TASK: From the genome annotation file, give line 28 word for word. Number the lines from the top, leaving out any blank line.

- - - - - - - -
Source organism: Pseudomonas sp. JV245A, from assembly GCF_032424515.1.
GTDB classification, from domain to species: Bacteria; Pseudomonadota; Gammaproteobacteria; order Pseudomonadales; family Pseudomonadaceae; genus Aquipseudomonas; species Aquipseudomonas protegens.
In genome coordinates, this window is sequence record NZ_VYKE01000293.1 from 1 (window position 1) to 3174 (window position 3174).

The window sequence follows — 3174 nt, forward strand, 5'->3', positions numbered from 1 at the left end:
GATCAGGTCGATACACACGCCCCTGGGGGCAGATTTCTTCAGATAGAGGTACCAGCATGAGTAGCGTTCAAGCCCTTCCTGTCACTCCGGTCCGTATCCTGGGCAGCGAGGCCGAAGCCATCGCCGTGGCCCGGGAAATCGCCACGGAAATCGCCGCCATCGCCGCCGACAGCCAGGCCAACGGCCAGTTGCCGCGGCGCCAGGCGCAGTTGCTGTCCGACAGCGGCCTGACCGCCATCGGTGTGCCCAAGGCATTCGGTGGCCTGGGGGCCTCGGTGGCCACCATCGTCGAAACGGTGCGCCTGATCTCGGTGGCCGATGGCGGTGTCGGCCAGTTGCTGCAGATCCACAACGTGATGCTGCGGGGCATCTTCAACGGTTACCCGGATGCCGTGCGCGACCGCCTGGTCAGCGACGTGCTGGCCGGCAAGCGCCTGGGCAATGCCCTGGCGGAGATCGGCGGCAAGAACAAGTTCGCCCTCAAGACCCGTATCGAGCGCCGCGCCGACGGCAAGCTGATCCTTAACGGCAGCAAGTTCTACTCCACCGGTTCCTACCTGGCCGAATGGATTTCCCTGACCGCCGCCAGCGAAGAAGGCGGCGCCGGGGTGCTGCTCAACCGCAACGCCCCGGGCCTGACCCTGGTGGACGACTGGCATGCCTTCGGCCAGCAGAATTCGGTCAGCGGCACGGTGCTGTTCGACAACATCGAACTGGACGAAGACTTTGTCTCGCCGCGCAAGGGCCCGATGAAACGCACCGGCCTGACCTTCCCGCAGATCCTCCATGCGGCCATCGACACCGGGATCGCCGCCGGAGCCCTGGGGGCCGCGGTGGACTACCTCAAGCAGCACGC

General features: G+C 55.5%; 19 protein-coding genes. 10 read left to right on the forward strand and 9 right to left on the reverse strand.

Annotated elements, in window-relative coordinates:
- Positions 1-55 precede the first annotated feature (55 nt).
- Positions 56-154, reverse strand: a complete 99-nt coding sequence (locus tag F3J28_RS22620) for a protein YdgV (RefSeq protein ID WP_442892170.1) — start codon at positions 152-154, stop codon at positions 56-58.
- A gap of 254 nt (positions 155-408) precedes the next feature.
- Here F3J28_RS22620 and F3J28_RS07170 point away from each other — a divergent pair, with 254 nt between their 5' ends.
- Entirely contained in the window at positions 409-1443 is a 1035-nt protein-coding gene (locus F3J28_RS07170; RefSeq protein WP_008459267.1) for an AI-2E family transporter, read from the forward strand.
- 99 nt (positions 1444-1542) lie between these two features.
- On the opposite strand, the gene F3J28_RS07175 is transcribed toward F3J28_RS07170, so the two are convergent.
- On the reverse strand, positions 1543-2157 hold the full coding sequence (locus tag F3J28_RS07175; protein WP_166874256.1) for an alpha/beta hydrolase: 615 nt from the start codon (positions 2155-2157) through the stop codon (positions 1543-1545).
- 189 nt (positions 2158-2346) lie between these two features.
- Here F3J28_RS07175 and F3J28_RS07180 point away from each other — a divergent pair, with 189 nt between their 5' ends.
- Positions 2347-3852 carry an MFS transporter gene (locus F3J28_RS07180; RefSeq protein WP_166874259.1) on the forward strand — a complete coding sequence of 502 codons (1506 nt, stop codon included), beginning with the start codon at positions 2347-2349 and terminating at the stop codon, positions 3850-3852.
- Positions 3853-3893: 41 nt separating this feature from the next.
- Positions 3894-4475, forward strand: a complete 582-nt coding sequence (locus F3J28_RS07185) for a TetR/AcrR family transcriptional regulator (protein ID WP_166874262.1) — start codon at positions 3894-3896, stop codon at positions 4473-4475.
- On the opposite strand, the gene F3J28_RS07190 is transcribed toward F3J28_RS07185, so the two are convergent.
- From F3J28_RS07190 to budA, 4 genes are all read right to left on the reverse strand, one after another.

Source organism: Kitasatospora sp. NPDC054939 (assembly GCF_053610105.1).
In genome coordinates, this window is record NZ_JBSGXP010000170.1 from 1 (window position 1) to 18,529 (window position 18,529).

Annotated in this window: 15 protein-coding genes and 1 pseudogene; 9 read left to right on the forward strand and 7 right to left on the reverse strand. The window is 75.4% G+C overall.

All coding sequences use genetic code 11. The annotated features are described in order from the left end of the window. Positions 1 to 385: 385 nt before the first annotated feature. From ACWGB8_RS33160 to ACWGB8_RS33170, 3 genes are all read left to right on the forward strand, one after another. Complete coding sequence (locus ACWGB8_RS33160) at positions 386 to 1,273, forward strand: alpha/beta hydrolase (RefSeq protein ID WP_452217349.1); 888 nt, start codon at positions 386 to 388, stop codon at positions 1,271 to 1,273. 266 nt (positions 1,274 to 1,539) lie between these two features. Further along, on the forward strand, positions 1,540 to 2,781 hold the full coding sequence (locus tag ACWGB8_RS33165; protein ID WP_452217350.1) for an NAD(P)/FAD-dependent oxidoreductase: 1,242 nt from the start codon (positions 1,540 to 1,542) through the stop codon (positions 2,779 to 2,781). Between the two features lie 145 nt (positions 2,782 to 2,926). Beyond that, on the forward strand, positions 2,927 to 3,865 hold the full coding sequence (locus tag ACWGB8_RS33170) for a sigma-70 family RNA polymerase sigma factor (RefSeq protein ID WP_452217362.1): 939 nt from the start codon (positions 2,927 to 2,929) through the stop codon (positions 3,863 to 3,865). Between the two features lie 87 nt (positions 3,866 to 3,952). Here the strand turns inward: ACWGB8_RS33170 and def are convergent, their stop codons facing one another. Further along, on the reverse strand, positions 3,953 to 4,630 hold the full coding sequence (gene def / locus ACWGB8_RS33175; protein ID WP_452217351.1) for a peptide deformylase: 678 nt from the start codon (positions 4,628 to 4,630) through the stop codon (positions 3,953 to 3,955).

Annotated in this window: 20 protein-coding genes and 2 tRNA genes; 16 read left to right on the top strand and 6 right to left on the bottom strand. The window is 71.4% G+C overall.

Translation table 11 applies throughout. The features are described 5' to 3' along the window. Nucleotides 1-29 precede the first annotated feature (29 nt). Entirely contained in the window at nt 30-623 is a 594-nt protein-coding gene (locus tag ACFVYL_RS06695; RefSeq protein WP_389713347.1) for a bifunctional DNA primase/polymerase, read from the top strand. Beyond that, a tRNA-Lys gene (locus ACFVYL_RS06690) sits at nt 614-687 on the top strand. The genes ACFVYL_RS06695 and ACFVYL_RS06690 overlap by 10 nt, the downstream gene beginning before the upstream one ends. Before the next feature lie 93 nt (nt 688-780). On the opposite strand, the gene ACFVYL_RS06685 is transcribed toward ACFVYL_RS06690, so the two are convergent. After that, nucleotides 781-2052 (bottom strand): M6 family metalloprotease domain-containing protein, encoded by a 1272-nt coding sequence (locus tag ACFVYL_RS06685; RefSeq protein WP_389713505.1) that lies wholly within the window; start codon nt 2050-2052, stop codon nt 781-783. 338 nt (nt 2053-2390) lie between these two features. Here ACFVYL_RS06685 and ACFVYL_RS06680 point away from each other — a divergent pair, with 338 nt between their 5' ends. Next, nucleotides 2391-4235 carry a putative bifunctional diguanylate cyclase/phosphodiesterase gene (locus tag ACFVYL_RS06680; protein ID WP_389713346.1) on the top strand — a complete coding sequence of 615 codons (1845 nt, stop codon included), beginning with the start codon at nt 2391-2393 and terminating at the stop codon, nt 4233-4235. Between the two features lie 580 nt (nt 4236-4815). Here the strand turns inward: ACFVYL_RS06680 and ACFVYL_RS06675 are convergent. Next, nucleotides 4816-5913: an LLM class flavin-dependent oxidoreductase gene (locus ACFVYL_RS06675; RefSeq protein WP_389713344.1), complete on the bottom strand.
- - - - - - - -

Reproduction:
Translation table 11 applies throughout. The features are described 5' to 3' along the window. Nucleotides 1-29 precede the first annotated feature (29 nt). Entirely contained in the window at nt 30-623 is a 594-nt protein-coding gene (locus tag ACFVYL_RS06695; RefSeq protein WP_389713347.1) for a bifunctional DNA primase/polymerase, read from the top strand. Beyond that, a tRNA-Lys gene (locus ACFVYL_RS06690) sits at nt 614-687 on the top strand. The genes ACFVYL_RS06695 and ACFVYL_RS06690 overlap by 10 nt, the downstream gene beginning before the upstream one ends. Before the next feature lie 93 nt (nt 688-780). On the opposite strand, the gene ACFVYL_RS06685 is transcribed toward ACFVYL_RS06690, so the two are convergent. After that, nucleotides 781-2052 (bottom strand): M6 family metalloprotease domain-containing protein, encoded by a 1272-nt coding sequence (locus tag ACFVYL_RS06685; RefSeq protein WP_389713505.1) that lies wholly within the window; start codon nt 2050-2052, stop codon nt 781-783. 338 nt (nt 2053-2390) lie between these two features. Here ACFVYL_RS06685 and ACFVYL_RS06680 point away from each other — a divergent pair, with 338 nt between their 5' ends. Next, nucleotides 2391-4235 carry a putative bifunctional diguanylate cyclase/phosphodiesterase gene (locus tag ACFVYL_RS06680; protein ID WP_389713346.1) on the top strand — a complete coding sequence of 615 codons (1845 nt, stop codon included), beginning with the start codon at nt 2391-2393 and terminating at the stop codon, nt 4233-4235. Between the two features lie 580 nt (nt 4236-4815). Here the strand turns inward: ACFVYL_RS06680 and ACFVYL_RS06675 are convergent. Next, nucleotides 4816-5913: an LLM class flavin-dependent oxidoreductase gene (locus ACFVYL_RS06675; RefSeq protein WP_389713344.1), complete on the bottom strand.